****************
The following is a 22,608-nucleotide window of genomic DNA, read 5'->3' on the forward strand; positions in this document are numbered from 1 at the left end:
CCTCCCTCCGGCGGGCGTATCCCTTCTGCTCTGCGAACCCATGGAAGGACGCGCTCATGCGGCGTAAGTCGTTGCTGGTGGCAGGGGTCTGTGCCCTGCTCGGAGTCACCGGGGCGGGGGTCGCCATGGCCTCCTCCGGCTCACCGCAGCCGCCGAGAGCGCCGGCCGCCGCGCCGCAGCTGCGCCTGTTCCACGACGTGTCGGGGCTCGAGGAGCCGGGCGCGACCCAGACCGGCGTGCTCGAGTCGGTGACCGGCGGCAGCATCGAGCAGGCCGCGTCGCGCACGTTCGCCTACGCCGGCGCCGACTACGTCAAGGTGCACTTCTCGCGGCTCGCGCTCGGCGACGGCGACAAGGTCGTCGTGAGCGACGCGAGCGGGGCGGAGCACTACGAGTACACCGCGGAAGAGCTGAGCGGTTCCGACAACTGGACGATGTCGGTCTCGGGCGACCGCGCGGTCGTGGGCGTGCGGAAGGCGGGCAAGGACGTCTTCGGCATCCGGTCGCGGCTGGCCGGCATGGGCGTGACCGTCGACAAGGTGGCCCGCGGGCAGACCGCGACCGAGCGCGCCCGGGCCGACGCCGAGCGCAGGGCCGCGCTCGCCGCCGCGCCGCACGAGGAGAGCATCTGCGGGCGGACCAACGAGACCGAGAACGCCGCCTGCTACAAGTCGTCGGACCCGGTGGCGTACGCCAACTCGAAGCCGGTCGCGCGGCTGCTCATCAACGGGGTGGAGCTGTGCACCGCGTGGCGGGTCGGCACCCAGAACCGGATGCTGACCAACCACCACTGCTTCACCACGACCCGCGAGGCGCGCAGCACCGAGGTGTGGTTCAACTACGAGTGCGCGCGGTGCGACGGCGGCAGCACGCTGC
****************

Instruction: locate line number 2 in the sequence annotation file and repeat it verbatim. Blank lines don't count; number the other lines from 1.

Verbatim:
CCTCCCTCCGGCGGGCGTATCCCTTCTGCTCTGCGAACCCATGGAAGGACGCGCTCATGCGGCGTAAGTCGTTGCTGGTGGCAGGGGTCTGTGCCCTGCTCGGAGTCACCGGGGCGGGGGTCGCCATGGCCTCCTCCGGCTCACCGCAGCCGCCGAGAGCGCCGGCCGCCGCGCCGCAGCTGCGCCTGTTCCACGACGTGTCGGGGCTCGAGGAGCCGGGCGCGACCCAGACCGGCGTGCTCGAGTCGGTGACCGGCGGCAGCATCGAGCAGGCCGCGTCGCGCACGTTCGCCTACGCCGGCGCCGACTACGTCAAGGTGCACTTCTCGCGGCTCGCGCTCGGCGACGGCGACAAGGTCGTCGTGAGCGACGCGAGCGGGGCGGAGCACTACGAGTACACCGCGGAAGAGCTGAGCGGTTCCGACAACTGGACGATGTCGGTCTCGGGCGACCGCGCGGTCGTGGGCGTGCGGAAGGCGGGCAAGGACGTCTTCGGCATCCGGTCGCGGCTGGCCGGCATGGGCGTGACCGTCGACAAGGTGGCCCGCGGGCAGACCGCGACCGAGCGCGCCCGGGCCGACGCCGAGCGCAGGGCCGCGCTCGCCGCCGCGCCGCACGAGGAGAGCATCTGCGGGCGGACCAACGAGACCGAGAACGCCGCCTGCTACAAGTCGTCGGACCCGGTGGCGTACGCCAACTCGAAGCCGGTCGCGCGGCTGCTCATCAACGGGGTGGAGCTGTGCACCGCGTGGCGGGTCGGCACCCAGAACCGGATGCTGACCAACCACCACTGCTTCACCACGACCCGCGAGGCGCGCAGCACCGAGGTGTGGTTCAACTACGAGTGCGCGCGGTGCGACGGCGGCAGCACGCTGC